I should clarify one thing here: the above is not strictly correct, because I really need to form the sigma algebra not on the tuples, but on the inverse image of the tuple back onto the underlying sample space, since random variables are measurable wrt a measure on some underlying sample space. However, that would add a lot of notation and not much more understanding. We almost never see the actual sample space (we just assume it exists), we just see the random variables, so what most of us do is turn the range of the random variable into a sample space and then treat observations as direct views of this new sample space. So, for the above example, we simply take the sample space to be $$\Omega =\{0,1\}$$ with the associated probability measure $$P(\omega)=0.5$$. Then, $$X_t$$ becomes a trivial random variable (i.e., its just the identity function).

Sorry for the theoretical aside, but I figured someone was going to bring it up and its good to at least have exposure to the full probabilistic interpreation, even though most of us don't concern ourselves with this mystical $$\Omega$$ that forms the domain for $$X(\omega)$$.

Now, this is a simple process, but we can still meaningfully describe $$E[X_t|\mathcal{F}_{t-1}]$$. From the definition of conditional expectation with respect to a sigma algebra, the conditional expectation means:

$$E[X_t|\mathcal{F}_{t-1}] \;\mathrm{exists}\; \iff E[X_t|S]=\int_S X_t dP_{X_t}\; \forall S \in \mathcal{F}_{t-1}$$

So, part of the issue with understanding conditional expectations on sigma algebras is that its a definition not a result of the usual conditional expectation with respect to an event. What you would need to do is verify that the definition holds for this process. This is easy for the Bernoulli process since $$E[X_t|\mathcal{F}_{t-1}]=0.5$$ since the $$X_t$$ are iid. The conditional expectation for more complex stochastic processes is not so simple to calculate.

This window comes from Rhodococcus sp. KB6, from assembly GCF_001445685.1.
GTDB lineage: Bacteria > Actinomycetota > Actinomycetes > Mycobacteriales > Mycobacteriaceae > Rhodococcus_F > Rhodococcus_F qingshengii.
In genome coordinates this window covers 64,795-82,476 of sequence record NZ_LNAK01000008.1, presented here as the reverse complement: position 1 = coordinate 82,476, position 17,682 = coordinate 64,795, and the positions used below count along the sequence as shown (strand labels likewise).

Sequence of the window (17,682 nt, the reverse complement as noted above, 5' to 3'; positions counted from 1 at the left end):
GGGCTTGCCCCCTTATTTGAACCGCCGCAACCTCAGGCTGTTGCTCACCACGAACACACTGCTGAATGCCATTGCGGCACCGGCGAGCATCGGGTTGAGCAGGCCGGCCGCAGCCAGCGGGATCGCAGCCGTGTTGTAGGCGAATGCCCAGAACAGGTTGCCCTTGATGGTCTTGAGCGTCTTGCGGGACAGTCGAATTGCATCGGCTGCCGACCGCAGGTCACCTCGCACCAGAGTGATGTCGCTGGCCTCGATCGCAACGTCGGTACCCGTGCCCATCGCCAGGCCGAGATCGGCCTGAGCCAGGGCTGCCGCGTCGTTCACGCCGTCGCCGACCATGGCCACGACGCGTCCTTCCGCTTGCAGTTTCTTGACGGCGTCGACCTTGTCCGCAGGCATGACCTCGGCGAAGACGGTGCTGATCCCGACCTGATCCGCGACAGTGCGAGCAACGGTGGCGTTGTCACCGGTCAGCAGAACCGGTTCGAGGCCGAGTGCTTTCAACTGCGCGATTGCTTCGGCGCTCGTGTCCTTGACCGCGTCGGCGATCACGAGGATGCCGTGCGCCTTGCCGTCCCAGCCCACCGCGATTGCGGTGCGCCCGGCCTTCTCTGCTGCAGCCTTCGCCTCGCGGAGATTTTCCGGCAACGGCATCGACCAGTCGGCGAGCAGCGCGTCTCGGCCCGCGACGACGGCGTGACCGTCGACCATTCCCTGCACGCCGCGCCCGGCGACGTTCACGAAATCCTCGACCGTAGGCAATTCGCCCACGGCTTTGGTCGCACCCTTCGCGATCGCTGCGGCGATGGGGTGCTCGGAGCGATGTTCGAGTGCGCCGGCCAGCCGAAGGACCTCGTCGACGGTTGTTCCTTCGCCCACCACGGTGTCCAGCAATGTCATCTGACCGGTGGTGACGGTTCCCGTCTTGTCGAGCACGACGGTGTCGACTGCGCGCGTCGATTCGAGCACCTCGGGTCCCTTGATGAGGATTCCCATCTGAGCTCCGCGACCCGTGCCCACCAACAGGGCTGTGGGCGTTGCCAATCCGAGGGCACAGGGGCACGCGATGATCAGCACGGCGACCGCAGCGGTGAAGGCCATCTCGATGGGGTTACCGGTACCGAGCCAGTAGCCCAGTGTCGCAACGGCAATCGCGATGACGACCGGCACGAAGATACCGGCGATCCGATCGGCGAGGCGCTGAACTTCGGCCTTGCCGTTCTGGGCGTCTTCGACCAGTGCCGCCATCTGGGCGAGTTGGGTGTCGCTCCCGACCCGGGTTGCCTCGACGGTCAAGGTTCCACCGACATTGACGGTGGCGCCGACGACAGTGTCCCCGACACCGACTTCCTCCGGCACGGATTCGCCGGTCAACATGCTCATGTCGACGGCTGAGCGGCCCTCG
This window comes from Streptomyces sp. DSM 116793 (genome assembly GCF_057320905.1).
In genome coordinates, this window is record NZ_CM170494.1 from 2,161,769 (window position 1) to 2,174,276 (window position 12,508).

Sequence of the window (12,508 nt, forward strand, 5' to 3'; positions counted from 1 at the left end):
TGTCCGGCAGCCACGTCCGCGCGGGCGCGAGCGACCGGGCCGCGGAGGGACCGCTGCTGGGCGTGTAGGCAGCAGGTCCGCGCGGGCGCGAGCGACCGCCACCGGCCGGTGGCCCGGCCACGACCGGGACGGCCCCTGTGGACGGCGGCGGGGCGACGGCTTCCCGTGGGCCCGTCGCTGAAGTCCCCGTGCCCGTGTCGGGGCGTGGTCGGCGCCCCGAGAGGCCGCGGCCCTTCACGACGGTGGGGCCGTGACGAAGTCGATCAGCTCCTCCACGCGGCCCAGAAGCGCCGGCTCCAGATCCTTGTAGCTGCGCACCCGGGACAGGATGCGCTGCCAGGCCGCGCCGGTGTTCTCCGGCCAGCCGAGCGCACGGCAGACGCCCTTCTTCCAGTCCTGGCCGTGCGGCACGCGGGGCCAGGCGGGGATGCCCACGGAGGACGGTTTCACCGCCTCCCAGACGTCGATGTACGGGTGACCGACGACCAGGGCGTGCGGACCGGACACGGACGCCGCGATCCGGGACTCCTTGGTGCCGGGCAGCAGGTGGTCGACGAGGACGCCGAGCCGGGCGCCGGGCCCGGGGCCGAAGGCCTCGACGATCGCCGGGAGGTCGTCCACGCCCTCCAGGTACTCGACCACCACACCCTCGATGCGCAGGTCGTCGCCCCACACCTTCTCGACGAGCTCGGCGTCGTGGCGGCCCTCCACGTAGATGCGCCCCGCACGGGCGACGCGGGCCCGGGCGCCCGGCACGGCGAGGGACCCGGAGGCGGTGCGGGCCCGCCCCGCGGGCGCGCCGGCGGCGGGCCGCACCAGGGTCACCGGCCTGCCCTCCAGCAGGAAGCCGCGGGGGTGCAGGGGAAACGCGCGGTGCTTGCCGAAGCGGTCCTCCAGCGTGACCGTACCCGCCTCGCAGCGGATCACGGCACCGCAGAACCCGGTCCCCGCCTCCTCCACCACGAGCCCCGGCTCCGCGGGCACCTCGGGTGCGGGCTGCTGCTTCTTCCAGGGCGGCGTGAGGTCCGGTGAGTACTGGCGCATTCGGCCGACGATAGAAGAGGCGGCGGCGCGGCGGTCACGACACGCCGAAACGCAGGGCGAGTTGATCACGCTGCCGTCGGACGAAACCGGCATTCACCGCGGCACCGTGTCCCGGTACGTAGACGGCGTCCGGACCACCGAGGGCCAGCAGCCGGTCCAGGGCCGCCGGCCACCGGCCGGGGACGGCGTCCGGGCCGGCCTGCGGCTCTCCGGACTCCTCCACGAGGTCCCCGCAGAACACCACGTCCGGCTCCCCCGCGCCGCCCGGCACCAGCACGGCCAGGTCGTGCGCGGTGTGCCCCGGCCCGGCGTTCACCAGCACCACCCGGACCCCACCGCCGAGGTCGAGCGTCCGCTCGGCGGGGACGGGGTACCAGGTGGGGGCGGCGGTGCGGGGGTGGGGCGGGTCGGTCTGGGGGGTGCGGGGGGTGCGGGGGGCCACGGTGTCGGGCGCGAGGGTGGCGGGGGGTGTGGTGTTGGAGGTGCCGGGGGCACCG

But, bottom line is that the conditional expectation wrt a sigma algebra defines a new random variable, its not just a simple value like a normal expectation. Since its a random variable, its needs to be measureable wrt some sigma algebra. In this case, we are providing the filtration.

• Thanks. Let me check if I understood correctly...is $\mathcal{F}_{t-1}$ is a collection of fixed (not random) values? Oct 23, 2015 at 19:35
• $\mathcal{F}_{t-1}$ is a sigma algebra, which by definition is a collection of measurable sets, not values. It does no harm to replace it by the sigma algebra generated by $X_{t-1}$, though, which might help clarify its role in the theory.
– whuber
Oct 23, 2015 at 19:45
• Could you please give me a simplistic example of what this sigma-algebra $\mathcal{F}_{t-1}$ would look like? For example, assume that $(X_t)$ is a process that takes only values 0 or 1 at any given time $t$. Oct 23, 2015 at 19:49
• Another clarifying question: does $\mathcal{F}_{t-1}$ contain only the time period $t-1$, and not everything prior to $t$? I thought it was the latter one. Oct 23, 2015 at 20:10
• I posted such an example at stats.stackexchange.com/a/123754.
– whuber
Oct 23, 2015 at 21:50